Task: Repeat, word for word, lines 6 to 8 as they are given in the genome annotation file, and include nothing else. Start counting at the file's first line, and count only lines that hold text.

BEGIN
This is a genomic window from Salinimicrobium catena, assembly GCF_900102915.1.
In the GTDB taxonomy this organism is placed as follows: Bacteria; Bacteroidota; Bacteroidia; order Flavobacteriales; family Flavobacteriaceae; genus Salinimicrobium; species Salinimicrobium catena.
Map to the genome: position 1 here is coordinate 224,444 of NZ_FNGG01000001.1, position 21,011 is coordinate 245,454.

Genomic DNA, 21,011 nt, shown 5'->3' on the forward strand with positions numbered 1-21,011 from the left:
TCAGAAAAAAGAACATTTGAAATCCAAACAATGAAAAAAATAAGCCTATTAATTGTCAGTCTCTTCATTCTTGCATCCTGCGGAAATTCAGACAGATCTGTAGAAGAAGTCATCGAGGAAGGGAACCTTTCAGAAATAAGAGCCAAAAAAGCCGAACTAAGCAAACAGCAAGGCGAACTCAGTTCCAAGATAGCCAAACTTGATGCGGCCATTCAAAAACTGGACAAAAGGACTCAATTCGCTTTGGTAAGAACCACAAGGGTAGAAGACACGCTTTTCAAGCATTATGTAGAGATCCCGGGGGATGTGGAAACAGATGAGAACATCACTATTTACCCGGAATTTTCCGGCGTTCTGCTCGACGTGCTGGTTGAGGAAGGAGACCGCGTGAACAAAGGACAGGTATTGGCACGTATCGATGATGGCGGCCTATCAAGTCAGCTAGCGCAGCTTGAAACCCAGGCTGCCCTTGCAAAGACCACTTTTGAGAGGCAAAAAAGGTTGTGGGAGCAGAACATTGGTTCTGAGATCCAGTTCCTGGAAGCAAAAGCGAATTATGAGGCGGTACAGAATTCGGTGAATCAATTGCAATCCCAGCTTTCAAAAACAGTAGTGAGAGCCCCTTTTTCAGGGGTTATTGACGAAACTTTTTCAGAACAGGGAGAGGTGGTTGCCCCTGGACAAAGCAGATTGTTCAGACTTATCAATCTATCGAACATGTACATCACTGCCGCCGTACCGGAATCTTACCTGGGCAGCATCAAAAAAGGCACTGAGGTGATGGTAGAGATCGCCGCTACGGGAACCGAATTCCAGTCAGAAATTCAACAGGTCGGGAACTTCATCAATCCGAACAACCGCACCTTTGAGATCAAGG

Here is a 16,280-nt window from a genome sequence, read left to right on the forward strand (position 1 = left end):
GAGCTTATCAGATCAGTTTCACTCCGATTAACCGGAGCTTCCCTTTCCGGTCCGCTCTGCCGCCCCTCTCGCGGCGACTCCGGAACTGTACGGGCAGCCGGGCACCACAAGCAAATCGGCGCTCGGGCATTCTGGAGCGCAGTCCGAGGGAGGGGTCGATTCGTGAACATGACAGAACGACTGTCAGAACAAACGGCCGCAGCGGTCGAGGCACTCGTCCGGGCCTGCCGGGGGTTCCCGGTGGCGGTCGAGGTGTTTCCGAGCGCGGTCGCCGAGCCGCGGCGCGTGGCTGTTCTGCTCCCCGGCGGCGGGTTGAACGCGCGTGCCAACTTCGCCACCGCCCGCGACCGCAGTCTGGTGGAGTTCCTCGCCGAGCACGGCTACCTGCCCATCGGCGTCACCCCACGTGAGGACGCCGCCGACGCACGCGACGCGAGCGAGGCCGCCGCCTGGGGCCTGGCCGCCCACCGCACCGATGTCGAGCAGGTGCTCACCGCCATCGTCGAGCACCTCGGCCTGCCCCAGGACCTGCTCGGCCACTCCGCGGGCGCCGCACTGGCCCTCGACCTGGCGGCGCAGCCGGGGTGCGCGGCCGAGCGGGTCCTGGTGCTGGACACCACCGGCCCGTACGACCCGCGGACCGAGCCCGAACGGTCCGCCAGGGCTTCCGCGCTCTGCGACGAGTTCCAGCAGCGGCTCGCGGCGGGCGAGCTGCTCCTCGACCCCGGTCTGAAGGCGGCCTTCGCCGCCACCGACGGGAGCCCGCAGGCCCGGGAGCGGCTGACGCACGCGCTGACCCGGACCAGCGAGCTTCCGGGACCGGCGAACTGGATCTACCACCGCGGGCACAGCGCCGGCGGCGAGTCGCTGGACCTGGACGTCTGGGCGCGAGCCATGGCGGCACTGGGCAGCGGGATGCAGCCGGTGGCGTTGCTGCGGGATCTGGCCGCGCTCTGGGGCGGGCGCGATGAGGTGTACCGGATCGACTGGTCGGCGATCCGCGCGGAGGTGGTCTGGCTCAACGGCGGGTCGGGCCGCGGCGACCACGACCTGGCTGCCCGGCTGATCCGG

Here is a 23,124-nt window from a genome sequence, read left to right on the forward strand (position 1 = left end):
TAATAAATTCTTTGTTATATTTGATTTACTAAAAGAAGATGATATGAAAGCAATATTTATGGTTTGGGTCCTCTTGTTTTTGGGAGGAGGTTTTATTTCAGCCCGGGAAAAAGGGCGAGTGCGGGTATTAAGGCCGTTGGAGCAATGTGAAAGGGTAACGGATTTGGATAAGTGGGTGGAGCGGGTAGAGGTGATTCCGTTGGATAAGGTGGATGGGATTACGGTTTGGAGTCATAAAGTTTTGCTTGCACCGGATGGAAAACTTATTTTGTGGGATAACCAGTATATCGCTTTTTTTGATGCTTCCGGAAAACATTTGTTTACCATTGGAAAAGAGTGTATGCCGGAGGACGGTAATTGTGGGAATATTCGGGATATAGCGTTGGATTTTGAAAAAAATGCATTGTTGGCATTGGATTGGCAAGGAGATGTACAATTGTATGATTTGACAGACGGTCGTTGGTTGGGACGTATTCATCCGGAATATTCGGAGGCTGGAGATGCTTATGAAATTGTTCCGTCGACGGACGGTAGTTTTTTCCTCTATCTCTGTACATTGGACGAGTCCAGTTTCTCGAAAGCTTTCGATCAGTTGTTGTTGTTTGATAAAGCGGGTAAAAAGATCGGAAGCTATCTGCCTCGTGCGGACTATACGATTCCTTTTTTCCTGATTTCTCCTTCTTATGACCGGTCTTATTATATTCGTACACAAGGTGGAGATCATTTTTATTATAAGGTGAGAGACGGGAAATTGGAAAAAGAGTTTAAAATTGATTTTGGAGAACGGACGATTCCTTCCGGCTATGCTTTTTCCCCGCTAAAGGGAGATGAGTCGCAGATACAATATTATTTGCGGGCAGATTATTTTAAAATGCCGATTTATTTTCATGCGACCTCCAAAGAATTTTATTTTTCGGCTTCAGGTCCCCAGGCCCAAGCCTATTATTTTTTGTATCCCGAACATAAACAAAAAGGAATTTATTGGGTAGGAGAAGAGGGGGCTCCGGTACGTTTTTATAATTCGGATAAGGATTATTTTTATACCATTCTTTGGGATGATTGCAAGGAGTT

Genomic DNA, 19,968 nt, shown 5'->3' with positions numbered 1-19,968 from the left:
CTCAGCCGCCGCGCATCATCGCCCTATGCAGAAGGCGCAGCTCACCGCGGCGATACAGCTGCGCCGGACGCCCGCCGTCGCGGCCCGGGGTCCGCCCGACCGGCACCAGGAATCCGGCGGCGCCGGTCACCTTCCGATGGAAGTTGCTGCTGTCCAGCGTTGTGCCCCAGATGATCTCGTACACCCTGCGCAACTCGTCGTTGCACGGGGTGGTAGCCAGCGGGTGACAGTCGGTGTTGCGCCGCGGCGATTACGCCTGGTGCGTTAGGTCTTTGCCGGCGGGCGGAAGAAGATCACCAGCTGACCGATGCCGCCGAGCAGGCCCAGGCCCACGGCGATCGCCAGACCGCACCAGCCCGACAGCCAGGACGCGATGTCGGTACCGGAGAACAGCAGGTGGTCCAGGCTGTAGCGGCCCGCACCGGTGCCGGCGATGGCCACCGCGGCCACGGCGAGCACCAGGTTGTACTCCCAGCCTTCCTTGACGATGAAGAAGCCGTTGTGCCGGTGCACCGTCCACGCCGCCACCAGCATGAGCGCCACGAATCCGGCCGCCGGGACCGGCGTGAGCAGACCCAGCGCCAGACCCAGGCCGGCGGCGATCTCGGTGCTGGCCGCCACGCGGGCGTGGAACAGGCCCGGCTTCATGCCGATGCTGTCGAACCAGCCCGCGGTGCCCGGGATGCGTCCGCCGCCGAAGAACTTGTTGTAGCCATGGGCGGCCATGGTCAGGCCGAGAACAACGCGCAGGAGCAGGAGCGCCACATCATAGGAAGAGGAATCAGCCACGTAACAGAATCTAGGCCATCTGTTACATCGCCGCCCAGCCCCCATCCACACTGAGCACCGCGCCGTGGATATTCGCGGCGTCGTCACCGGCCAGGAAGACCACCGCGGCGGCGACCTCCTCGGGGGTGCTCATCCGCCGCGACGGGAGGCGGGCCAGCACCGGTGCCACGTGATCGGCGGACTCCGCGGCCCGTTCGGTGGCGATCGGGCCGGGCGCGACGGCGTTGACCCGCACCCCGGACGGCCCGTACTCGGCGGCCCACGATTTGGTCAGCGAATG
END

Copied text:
Here is a 16,280-nt window from a genome sequence, read left to right on the forward strand (position 1 = left end):
GAGCTTATCAGATCAGTTTCACTCCGATTAACCGGAGCTTCCCTTTCCGGTCCGCTCTGCCGCCCCTCTCGCGGCGACTCCGGAACTGTACGGGCAGCCGGGCACCACAAGCAAATCGGCGCTCGGGCATTCTGGAGCGCAGTCCGAGGGAGGGGTCGATTCGTGAACATGACAGAACGACTGTCAGAACAAACGGCCGCAGCGGTCGAGGCACTCGTCCGGGCCTGCCGGGGGTTCCCGGTGGCGGTCGAGGTGTTTCCGAGCGCGGTCGCCGAGCCGCGGCGCGTGGCTGTTCTGCTCCCCGGCGGCGGGTTGAACGCGCGTGCCAACTTCGCCACCGCCCGCGACCGCAGTCTGGTGGAGTTCCTCGCCGAGCACGGCTACCTGCCCATCGGCGTCACCCCACGTGAGGACGCCGCCGACGCACGCGACGCGAGCGAGGCCGCCGCCTGGGGCCTGGCCGCCCACCGCACCGATGTCGAGCAGGTGCTCACCGCCATCGTCGAGCACCTCGGCCTGCCCCAGGACCTGCTCGGCCACTCCGCGGGCGCCGCACTGGCCCTCGACCTGGCGGCGCAGCCGGGGTGCGCGGCCGAGCGGGTCCTGGTGCTGGACACCACCGGCCCGTACGACCCGCGGACCGAGCCCGAACGGTCCGCCAGGGCTTCCGCGCTCTGCGACGAGTTCCAGCAGCGGCTCGCGGCGGGCGAGCTGCTCCTCGACCCCGGTCTGAAGGCGGCCTTCGCCGCCACCGACGGGAGCCCGCAGGCCCGGGAGCGGCTGACGCACGCGCTGACCCGGACCAGCGAGCTTCCGGGACCGGCGAACTGGATCTACCACCGCGGGCACAGCGCCGGCGGCGAGTCGCTGGACCTGGACGTCTGGGCGCGAGCCATGGCGGCACTGGGCAGCGGGATGCAGCCGGTGGCGTTGCTGCGGGATCTGGCCGCGCTCTGGGGCGGGCGCGATGAGGTGTACCGGATCGACTGGTCGGCGATCCGCGCGGAGGTGGTCTGGCTCAACGGCGGGTCGGGCCGCGGCGACCACGACCTGGCTGCCCGGCTGATCCGG

Here is a 23,124-nt window from a genome sequence, read left to right on the forward strand (position 1 = left end):